LIHUE — Rare plant protection is up for debate at the U.S. Senate, thanks to Sen. Mazie Hirono (D-HI) and a team of other legislators that have introduced the Extinction Prevention Act.
Arriving on the Senate floor on December 19, the bill would create four separate funds for the conservation of plants in the Pacific, freshwater mussels in the United States, desert fish in the Southwest United States, butterflies in North America and “other purposes”.
As of Monday, the text of the bill hadn’t yet reached the Library of Congress, but in a release about the bill, Hirono highlighted the importance of Hawaii’s 350 federally listed plants and the need to preserve them.
““The growing threat posed by climate change means these plants are especially vulnerable, and we need to act now to prevent them from disappearing forever,” Hirono said. “The Pacific Islands Plant Conservation Fund that this bill establishes would provide critical resources to prevent our most sensitive plant species from going extinct.”
Introduced in partnership with Senators Richard Blumenthal (D-Conn.), Jeff Merkley (D-Ore.), and Jacky Rosen (D-Nev.), the bill would provide $30 million over six years to just the Pacific Islands Plant Conservation Fund.
That money would be divided among applicants from states, tribes, research institutions, nonprofit organizations, or authorities that manage habitat that is home to the targeted group of species.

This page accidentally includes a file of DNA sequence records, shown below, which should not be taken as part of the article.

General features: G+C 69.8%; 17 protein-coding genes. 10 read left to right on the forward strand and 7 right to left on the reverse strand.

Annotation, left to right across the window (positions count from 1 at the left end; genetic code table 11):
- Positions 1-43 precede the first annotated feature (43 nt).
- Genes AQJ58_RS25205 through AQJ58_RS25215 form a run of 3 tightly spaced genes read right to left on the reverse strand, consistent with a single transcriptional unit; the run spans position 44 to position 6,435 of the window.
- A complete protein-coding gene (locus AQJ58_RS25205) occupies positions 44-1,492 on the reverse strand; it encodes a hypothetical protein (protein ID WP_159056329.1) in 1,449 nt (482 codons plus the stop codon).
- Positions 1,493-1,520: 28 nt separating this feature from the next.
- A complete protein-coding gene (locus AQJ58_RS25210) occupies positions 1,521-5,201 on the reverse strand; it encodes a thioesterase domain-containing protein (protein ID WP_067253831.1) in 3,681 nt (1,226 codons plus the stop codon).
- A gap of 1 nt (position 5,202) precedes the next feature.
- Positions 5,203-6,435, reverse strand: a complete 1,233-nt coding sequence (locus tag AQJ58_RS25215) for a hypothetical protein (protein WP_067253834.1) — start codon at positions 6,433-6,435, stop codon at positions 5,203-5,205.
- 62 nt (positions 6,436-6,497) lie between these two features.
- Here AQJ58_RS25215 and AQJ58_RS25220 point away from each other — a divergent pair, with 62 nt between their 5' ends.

Priority would be given to projects with a local funding match and funds would be targeted to on-the-ground efforts to prevent the most sensitive species from going extinct, according to Hirono’s office.
Competing for that federal grant money would be organizations and programs like the Plant Extinction Prevention Program, a University of Hawaii project that is managed and supported by the Hawaii Division of Forestry and Wildlife (DOFAW) and the U.S. Fish and Wildlife Service.
Should the senate bill be funded as written, PEPP and DOFAW would “certainly apply” for those funds to expand ongoing efforts.
They need more staff to help with PEPP work, which is often conducted in remote nearly-inaccessible mountainous areas.
“Increased funding for staff will allow us to survey in areas where more plants may be found and secure seed collections from the last remaining individuals,” said Department of Land and Natural Resources spokesman Dan Dennison. “This will also support restoration efforts to plant these species back into areas now protected from impacts of feral ungulates and invasive species.”
After the decade of work done in Hawaii to protect native habitat and secure seed collections, Dennision said DOFAW and PEPP are “primed to begin restoration on a large scale statewide” and the money would help with that effort.
David Smith, DOFAW administrator, pointed out DOFAW is charged with protecting 45% of the nation’s endangered plants in rugged and remote territory. He also said that extra money would help.
“We are excited at the potential funding this bill could bring to increase our capacity to prevent the extinction of hundreds of nationally important plant species,” Smith said.
On Kauai, DOFAW staff and PEPP botanists work together to survey for, monitor, protect, and collect from Hawaii’s rarest plants, those with less than 50 individuals remaining in the wild.
There are currently 238 plant species on the PEPP list. Seventy-seven of these are known from Kauai, more than any other island, according to experts.
In the last year, PEPP staff on Kauai worked with NTBG to rediscover an extinct species: Hibiscadelphus woodii, a hibiscus plant nestled on a ridge along the Na Pali coast.
Additional funds would help support partnerships like these in other areas of Kauai and statewide.